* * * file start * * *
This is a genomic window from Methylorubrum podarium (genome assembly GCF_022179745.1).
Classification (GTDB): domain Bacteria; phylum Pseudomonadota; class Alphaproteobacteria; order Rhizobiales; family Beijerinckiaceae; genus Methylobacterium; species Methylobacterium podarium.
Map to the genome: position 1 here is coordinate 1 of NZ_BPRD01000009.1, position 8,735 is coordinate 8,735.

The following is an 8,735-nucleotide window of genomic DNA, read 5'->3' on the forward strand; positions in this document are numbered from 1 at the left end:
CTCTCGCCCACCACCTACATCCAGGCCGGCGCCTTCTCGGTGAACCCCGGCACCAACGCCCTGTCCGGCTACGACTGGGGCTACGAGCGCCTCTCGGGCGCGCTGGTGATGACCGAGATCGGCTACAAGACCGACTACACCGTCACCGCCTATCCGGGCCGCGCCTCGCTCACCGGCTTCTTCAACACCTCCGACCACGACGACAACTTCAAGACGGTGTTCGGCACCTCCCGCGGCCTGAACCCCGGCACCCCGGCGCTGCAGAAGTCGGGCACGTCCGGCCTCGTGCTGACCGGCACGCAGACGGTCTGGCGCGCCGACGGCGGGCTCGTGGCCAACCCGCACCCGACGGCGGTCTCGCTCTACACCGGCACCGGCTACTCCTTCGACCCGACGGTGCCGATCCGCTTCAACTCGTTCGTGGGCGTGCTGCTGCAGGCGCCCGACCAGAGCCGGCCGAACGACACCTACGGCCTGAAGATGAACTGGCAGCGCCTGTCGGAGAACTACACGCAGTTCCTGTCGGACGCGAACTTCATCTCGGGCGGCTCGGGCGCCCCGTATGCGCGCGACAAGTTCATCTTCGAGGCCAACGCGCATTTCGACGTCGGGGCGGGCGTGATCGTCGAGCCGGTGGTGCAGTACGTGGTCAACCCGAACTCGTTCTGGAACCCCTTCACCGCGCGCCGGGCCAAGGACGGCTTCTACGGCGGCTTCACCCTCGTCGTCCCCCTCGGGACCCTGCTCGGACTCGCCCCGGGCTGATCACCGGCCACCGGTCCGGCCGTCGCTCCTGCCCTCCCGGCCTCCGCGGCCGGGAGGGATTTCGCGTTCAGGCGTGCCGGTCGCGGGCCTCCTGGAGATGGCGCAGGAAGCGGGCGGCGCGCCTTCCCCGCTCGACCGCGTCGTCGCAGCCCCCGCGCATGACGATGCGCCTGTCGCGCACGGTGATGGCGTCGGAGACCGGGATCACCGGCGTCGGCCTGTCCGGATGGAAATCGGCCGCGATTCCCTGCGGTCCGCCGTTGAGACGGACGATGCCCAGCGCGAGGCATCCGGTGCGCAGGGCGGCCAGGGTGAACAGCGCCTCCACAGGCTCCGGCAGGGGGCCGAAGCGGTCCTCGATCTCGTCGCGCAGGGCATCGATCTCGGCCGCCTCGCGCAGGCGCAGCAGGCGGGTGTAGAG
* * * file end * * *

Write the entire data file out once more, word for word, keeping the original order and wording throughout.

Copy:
This is a genomic window from Methylorubrum podarium (genome assembly GCF_022179745.1).
Classification (GTDB): domain Bacteria; phylum Pseudomonadota; class Alphaproteobacteria; order Rhizobiales; family Beijerinckiaceae; genus Methylobacterium; species Methylobacterium podarium.
Map to the genome: position 1 here is coordinate 1 of NZ_BPRD01000009.1, position 8,735 is coordinate 8,735.

The following is an 8,735-nucleotide window of genomic DNA, read 5'->3' on the forward strand; positions in this document are numbered from 1 at the left end:
CTCTCGCCCACCACCTACATCCAGGCCGGCGCCTTCTCGGTGAACCCCGGCACCAACGCCCTGTCCGGCTACGACTGGGGCTACGAGCGCCTCTCGGGCGCGCTGGTGATGACCGAGATCGGCTACAAGACCGACTACACCGTCACCGCCTATCCGGGCCGCGCCTCGCTCACCGGCTTCTTCAACACCTCCGACCACGACGACAACTTCAAGACGGTGTTCGGCACCTCCCGCGGCCTGAACCCCGGCACCCCGGCGCTGCAGAAGTCGGGCACGTCCGGCCTCGTGCTGACCGGCACGCAGACGGTCTGGCGCGCCGACGGCGGGCTCGTGGCCAACCCGCACCCGACGGCGGTCTCGCTCTACACCGGCACCGGCTACTCCTTCGACCCGACGGTGCCGATCCGCTTCAACTCGTTCGTGGGCGTGCTGCTGCAGGCGCCCGACCAGAGCCGGCCGAACGACACCTACGGCCTGAAGATGAACTGGCAGCGCCTGTCGGAGAACTACACGCAGTTCCTGTCGGACGCGAACTTCATCTCGGGCGGCTCGGGCGCCCCGTATGCGCGCGACAAGTTCATCTTCGAGGCCAACGCGCATTTCGACGTCGGGGCGGGCGTGATCGTCGAGCCGGTGGTGCAGTACGTGGTCAACCCGAACTCGTTCTGGAACCCCTTCACCGCGCGCCGGGCCAAGGACGGCTTCTACGGCGGCTTCACCCTCGTCGTCCCCCTCGGGACCCTGCTCGGACTCGCCCCGGGCTGATCACCGGCCACCGGTCCGGCCGTCGCTCCTGCCCTCCCGGCCTCCGCGGCCGGGAGGGATTTCGCGTTCAGGCGTGCCGGTCGCGGGCCTCCTGGAGATGGCGCAGGAAGCGGGCGGCGCGCCTTCCCCGCTCGACCGCGTCGTCGCAGCCCCCGCGCATGACGATGCGCCTGTCGCGCACGGTGATGGCGTCGGAGACCGGGATCACCGGCGTCGGCCTGTCCGGATGGAAATCGGCCGCGATTCCCTGCGGTCCGCCGTTGAGACGGACGATGCCCAGCGCGAGGCATCCGGTGCGCAGGGCGGCCAGGGTGAACAGCGCCTCCACAGGCTCCGGCAGGGGGCCGAAGCGGTCCTCGATCTCGTCGCGCAGGGCATCGATCTCGGCCGCCTCGCGCAGGCGCAGCAGGCGGGTGTAGAG